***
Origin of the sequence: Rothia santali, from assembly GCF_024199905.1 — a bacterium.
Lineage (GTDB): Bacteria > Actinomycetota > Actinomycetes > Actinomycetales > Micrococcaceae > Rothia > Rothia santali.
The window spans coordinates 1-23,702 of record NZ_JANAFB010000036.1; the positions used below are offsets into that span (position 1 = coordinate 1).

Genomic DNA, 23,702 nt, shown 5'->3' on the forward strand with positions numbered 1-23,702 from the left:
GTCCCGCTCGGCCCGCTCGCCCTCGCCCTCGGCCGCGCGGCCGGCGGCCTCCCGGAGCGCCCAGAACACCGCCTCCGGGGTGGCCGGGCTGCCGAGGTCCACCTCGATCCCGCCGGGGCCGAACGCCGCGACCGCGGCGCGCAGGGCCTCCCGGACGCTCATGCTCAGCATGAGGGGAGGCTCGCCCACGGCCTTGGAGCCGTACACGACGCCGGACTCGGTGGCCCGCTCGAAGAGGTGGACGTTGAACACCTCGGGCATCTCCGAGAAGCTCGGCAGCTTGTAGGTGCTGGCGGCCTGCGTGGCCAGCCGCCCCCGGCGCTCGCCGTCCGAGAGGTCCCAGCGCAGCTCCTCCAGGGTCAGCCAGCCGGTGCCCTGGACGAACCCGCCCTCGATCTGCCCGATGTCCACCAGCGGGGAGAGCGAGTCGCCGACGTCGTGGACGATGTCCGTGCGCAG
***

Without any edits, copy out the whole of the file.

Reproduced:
Origin of the sequence: Rothia santali, from assembly GCF_024199905.1 — a bacterium.
Lineage (GTDB): Bacteria > Actinomycetota > Actinomycetes > Actinomycetales > Micrococcaceae > Rothia > Rothia santali.
The window spans coordinates 1-23,702 of record NZ_JANAFB010000036.1; the positions used below are offsets into that span (position 1 = coordinate 1).

Genomic DNA, 23,702 nt, shown 5'->3' on the forward strand with positions numbered 1-23,702 from the left:
GTCCCGCTCGGCCCGCTCGCCCTCGCCCTCGGCCGCGCGGCCGGCGGCCTCCCGGAGCGCCCAGAACACCGCCTCCGGGGTGGCCGGGCTGCCGAGGTCCACCTCGATCCCGCCGGGGCCGAACGCCGCGACCGCGGCGCGCAGGGCCTCCCGGACGCTCATGCTCAGCATGAGGGGAGGCTCGCCCACGGCCTTGGAGCCGTACACGACGCCGGACTCGGTGGCCCGCTCGAAGAGGTGGACGTTGAACACCTCGGGCATCTCCGAGAAGCTCGGCAGCTTGTAGGTGCTGGCGGCCTGCGTGGCCAGCCGCCCCCGGCGCTCGCCGTCCGAGAGGTCCCAGCGCAGCTCCTCCAGGGTCAGCCAGCCGGTGCCCTGGACGAACCCGCCCTCGATCTGCCCGATGTCCACCAGCGGGGAGAGCGAGTCGCCGACGTCGTGGACGATGTCCGTGCGCAG